Rabbi’s new book emphasizes importance of relationships

By Ann Robbins-Udel….

Rabbi Hershel Becker is pictured in his study with his new book, Love Peace: Blueprints For Lasting Relationships.

Moments before planes came crashing into buildings and nosediving into a field in Shanksville, PA, airwaves and cell towers were atwitter with last words and messages of love and goodbye from husbands to wives, sons and daughters to parents, engaged couples destined to never have the opportunity to marry.

The reverberation of the enormity of the Sept. 11 tragedy a decade ago, the nearly constant images and sound bites in the days and weeks following the attacks, resonated with Rabbi Hershel Becker, of Young Israel of Kendall. They inspired him to look more closely than ever at the constructs involved in the architecture of the interpersonal relationships in his own life, the lives of those around him, and in the lives and social fabric of all of us.

In his book the rabbi says that just as secure, strong, sturdy, substantial architectural structures require planning, blueprints and quality building materials, so do interpersonal relationships. The cement that creates substantial bonds that unites us within relationships is communication, mutual respect, and genuine caring for and about each other. For couples and families, friends and business associates, that often means being able to have meaningful conversations about differences, points of contention and frustration levels.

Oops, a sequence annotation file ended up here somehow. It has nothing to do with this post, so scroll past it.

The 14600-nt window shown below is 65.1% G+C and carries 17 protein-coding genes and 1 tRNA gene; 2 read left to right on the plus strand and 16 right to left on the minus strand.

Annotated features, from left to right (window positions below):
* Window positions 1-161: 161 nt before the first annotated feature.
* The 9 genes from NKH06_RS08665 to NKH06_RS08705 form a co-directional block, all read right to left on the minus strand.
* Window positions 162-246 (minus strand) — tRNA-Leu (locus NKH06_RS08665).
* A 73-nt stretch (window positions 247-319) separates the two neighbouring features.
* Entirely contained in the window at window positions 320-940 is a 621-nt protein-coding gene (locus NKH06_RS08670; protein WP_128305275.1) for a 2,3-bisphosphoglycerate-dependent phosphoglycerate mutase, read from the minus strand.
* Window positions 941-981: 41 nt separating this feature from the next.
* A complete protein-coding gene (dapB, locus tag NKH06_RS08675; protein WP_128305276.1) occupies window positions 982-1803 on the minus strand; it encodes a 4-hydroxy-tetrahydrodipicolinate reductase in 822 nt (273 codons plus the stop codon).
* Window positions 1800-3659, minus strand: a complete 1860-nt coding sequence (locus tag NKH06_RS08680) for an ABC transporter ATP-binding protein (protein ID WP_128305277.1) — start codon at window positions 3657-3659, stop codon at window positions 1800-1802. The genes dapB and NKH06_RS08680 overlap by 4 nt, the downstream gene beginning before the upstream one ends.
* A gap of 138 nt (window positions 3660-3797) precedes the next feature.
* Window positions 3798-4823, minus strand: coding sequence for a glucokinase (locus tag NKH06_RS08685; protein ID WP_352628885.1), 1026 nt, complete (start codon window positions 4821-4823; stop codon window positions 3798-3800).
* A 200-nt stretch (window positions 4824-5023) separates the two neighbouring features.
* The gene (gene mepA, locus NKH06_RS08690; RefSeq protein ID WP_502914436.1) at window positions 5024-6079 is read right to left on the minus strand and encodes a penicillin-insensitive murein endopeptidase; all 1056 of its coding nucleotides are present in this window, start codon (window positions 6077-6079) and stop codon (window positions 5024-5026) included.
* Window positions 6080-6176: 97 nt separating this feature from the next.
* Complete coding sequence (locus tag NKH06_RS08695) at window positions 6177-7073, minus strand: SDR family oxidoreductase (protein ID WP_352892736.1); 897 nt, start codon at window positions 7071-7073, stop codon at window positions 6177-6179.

Love Peace: Blueprints For Lasting Relationships cites examples of relationship issues in the Torah and provides commentaries that are ready-made catalysts for sensitive, responsive interactions that can enhance, promote, and clarify 21st Century relationships.

The book is a culmination, of not only thoughts and lessons, generated over the 10 years since our tragic national loss on Sept. 11, 2001, but is inclusive of the influence of Rabbi Becker’s late teacher and mentor, Harav Alter Chanoch Henoch Leibowitz. “He advised his students and protégées, ‘You have knowledge; share it. It is not about you. It’s not about your own accomplishments. It’s about community. It’s about caring for others.’ The reason I am living in this community is to share knowledge and caring,” Rabbi Becker said.

A phone call “briefly” interrupted the interview. His third son, the fifth child of eight in the family, called from Israel where he is studying to ask his dad’s advice, share with him what he was learning, and wish him a Good Shabbos. It was an example of the fact that caring relationships begin with the family.

For more information call 786-525-6222 or go online to <www.jewishblueprints.org>.

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